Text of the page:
The Justice Department's refusal to tell the AP where BP's jammed blowout preventer (BOP) is looks like a PR fail. The FBI's reflexive secrecy may be intended to inspire confidence in its investigations -- but secrecy about the obvious and unhideable only convinces many skeptics the FBI is trying to hide further efforts to doctor the evidence. The best way to inspire confidence would be to let the media watch.
Since the AP seems mystified about where the errant blowout preventer may be, the Glob will use guesswork to suggest places to look.
It may well still be aboard the Helix Q4000 vessel, where it was put when it was lifted to the surface in full sight of some 147 people, including the FBI and news media. The AP had previously bragged that its own reporter and photographer were the only two news media representatives present to witness the event. The AP story reporting the Justice Department's refusal to disclose the blowout preventer's current location did not state any conclusions about whether the AP was at fault for losing track of the blowout preventer.
The Glob's guess is that the Helix Q4000 will be making its way, with BOP onboard, toward the NASA Michoud Assembly Facility in Michoud, Louisiana. Given that the BOP weighs 300 tons fully assembled, there may be good reasons not to transfer it to another vessel. But Adm. Thad Allen in a Sept. 4 briefing, said that the BOP would be separated from other components and transferred to another vessel before reaching shore. The Q4000 is a semi-submersible offshore rig not well suited for shallow-water operations.
Why Michoud? Previous AP stories had mentioned that the BOP "is expected to be analyzed at a NASA facility in Louisiana."
While the Glob's budget does not allow it to charter helicopters, the AP may be able to afford one in its effort to locate the Helix Q4000 or the vessels she transfers the BOP to. If not, the AP might do an on-land stakeout on the Intracoastal Waterway near the Michoud Canal. Another gambit might be to ask the Coast Guard. Or Reuters.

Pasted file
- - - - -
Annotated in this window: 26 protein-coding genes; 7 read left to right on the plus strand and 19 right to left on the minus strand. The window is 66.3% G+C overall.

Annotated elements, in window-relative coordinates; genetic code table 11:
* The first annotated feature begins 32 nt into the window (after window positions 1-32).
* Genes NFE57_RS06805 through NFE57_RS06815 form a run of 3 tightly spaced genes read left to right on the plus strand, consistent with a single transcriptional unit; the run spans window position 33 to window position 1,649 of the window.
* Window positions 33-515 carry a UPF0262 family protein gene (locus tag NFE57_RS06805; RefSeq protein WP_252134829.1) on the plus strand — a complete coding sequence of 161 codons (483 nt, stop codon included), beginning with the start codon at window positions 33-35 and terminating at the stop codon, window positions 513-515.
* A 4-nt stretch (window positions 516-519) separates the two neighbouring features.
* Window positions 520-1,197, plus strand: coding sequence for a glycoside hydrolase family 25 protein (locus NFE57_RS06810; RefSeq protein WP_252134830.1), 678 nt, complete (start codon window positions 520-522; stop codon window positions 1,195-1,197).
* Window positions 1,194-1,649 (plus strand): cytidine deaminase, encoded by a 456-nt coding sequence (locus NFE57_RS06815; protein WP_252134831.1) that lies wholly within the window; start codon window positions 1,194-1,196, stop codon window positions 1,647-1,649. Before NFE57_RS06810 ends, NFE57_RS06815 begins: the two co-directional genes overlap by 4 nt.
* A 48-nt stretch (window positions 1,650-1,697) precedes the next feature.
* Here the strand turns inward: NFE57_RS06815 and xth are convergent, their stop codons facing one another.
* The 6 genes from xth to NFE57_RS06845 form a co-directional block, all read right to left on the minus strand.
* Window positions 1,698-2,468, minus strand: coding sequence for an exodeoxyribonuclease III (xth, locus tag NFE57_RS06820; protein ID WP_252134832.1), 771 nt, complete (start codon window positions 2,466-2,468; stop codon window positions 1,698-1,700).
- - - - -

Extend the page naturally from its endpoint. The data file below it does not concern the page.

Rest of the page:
The Michoud Assembly Facility is one of the few NASA facilities in Louisiana. It is also one of the places best suited for work on a 50-foot-tall structure like the BOP -- a bolted-together stack of valves and other devices. The Michoud facility, one of the largest manufacturing plants in the world, was used to assemble vertical stacks of machinery for the external fuel tanks of the space shuttle. It is located on an 832-acre tract near Michoud in New Orleans East. The Coast Guard also has facilities at the site. Barge traffic has convenient access to it via the Michoud Canal, which branches directly off of the Intracoastal Waterway.
Here's what Allen had to say on the subject Sept. 4:
"Once secured on deck, the Blow Out Preventer Lower Marine Riser Package will then be transported by the Q4000 closer to shore where both Lower Marine Riser Package and Blow Out Preventer will be transferred to other vessels for transfer to the area where the Blow Out Preventer will be taken into custody and at that point will be part of the evidence material that’s been required by the joint investigative team, and this whole thing has been done under the supervision of the Department of Justice. There are law enforcement personnel onboard the vessel supervising each step and has it documented as well as documented with ROV coverage."